Dozens slain in Mumbai rampage
Taj Mahal burns; hostages taken
MUMBAI, India – Gunmen attacked luxury hotels, a hospital, a train station, a movie theater and other buildings in Mumbai late Wednesday, killing at least 101 people and wounding as many as 300 more in a rampage through India’s financial capital, police said.
The attackers took dozens of people hostage, and witnesses said they were seeking out Americans and Britons. An unknown group asserted responsibility in e-mails to India’s news media.
The gunmen, armed with explosives, lay siege to two of the hotels all night. Troops stormed in to rescue people, some of them foreign nationals, trapped inside. The 105-year-old Moorish-styled rooftop dome of the landmark Taj Mahal Palace & Tower hotel was engulfed in fire, and flames billowed out of many rooms. One wing of the waterfront hotel was gutted. Seven hours after the first attack, firemen rescued more than 50 hotel guests and escorted them to ambulances.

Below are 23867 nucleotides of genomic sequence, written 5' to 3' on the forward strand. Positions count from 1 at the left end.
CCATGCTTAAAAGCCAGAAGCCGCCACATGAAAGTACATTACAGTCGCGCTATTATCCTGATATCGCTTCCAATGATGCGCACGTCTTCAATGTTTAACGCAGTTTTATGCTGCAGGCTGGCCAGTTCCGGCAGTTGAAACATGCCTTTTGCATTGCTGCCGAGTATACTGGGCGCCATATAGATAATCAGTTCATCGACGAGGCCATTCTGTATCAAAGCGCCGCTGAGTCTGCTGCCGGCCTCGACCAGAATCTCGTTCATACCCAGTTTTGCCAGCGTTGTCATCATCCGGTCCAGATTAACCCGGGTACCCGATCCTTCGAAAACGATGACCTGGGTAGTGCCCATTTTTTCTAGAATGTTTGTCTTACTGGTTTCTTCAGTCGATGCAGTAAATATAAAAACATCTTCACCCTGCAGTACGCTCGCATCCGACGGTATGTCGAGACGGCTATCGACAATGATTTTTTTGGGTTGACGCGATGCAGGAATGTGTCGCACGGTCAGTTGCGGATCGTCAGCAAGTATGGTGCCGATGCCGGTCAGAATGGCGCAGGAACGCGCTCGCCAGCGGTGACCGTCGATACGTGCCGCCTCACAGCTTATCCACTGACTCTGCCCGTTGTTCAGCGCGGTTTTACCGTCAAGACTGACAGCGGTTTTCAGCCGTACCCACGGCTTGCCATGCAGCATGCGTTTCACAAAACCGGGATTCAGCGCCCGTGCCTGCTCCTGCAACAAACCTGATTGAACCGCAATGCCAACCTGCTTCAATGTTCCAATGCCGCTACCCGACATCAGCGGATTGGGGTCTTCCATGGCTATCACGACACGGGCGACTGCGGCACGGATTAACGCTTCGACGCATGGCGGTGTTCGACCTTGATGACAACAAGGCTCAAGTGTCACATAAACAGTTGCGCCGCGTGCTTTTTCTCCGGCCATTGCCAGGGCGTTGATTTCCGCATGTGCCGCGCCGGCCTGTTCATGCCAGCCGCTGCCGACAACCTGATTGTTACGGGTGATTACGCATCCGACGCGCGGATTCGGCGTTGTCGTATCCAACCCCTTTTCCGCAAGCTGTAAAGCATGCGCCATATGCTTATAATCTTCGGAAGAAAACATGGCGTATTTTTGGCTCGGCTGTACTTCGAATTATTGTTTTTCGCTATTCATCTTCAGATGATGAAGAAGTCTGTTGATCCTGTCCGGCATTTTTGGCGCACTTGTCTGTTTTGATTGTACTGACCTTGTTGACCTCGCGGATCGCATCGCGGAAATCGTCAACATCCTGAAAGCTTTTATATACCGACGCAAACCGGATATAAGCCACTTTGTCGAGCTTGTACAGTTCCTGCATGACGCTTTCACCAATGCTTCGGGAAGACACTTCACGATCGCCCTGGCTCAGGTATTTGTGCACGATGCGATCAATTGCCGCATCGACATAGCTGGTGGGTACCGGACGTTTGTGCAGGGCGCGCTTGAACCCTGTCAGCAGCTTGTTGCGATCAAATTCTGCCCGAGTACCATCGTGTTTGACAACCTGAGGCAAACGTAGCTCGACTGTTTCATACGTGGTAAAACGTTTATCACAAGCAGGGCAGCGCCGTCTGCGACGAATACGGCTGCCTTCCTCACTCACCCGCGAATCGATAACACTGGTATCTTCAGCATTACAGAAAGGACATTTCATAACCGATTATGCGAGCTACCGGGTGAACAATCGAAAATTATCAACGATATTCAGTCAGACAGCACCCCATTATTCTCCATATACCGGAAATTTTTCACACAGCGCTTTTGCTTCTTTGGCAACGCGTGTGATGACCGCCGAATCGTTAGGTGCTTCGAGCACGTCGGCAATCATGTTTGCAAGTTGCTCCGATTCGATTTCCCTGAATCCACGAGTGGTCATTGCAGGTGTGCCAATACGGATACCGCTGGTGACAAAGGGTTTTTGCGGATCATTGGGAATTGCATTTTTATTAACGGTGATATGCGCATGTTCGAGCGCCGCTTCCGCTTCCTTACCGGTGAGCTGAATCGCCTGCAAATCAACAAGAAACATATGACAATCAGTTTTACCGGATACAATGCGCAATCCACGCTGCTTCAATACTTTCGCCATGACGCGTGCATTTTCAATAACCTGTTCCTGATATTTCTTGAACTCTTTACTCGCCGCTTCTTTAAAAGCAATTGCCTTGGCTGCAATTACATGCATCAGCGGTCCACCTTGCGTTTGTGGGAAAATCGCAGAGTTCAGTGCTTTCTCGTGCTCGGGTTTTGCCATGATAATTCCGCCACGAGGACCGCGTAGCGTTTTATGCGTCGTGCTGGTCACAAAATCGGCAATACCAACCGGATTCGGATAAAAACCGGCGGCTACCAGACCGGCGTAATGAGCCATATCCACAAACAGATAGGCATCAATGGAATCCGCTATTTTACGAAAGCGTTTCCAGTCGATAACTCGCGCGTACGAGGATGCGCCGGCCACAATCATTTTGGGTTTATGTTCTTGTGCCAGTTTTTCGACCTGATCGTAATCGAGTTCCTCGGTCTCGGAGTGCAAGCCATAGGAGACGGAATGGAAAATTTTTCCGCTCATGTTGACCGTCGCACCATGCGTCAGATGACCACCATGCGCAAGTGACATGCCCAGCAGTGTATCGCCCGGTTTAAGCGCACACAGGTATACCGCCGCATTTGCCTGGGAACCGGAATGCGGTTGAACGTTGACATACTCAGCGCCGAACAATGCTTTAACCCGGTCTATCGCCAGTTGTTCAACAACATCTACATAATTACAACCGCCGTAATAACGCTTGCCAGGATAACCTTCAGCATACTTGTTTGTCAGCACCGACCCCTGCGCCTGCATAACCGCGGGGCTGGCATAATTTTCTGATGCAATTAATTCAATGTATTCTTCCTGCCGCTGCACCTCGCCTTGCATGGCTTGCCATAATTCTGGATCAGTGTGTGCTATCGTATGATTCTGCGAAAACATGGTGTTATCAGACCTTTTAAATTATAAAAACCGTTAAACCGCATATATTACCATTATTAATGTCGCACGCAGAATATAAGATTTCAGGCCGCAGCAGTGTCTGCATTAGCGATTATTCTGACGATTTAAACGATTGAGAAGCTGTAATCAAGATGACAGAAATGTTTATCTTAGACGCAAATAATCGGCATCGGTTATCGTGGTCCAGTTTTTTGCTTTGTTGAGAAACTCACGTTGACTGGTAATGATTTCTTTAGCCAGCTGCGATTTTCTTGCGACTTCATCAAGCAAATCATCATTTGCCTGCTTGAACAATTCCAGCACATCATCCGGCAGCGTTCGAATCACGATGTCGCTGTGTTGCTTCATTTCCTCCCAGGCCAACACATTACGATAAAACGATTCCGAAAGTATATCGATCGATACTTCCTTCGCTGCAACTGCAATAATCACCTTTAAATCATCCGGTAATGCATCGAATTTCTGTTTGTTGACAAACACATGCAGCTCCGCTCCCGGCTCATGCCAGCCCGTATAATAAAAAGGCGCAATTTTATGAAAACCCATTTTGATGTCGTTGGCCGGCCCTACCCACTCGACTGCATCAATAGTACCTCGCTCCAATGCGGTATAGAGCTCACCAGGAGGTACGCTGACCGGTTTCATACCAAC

Officials said at least six militants had also been killed since the overnight attacks began around 9:30 p.m.
The attacks occurred in the affluent southern quarters that are the heart of the financial district of this city of 15 million people. Hospitals were overwhelmed and sent out appeals for blood donations. Police said parts of the city remained under siege as of dawn today. Guests were still trapped inside the 36-floor Oberoi Trident hotel, possibly as hostages. Commandos tried to storm the hotel and police battled the gunmen as hotel guests signaled to firemen from their room windows. The third hotel to be attacked was the Ramada, to the north.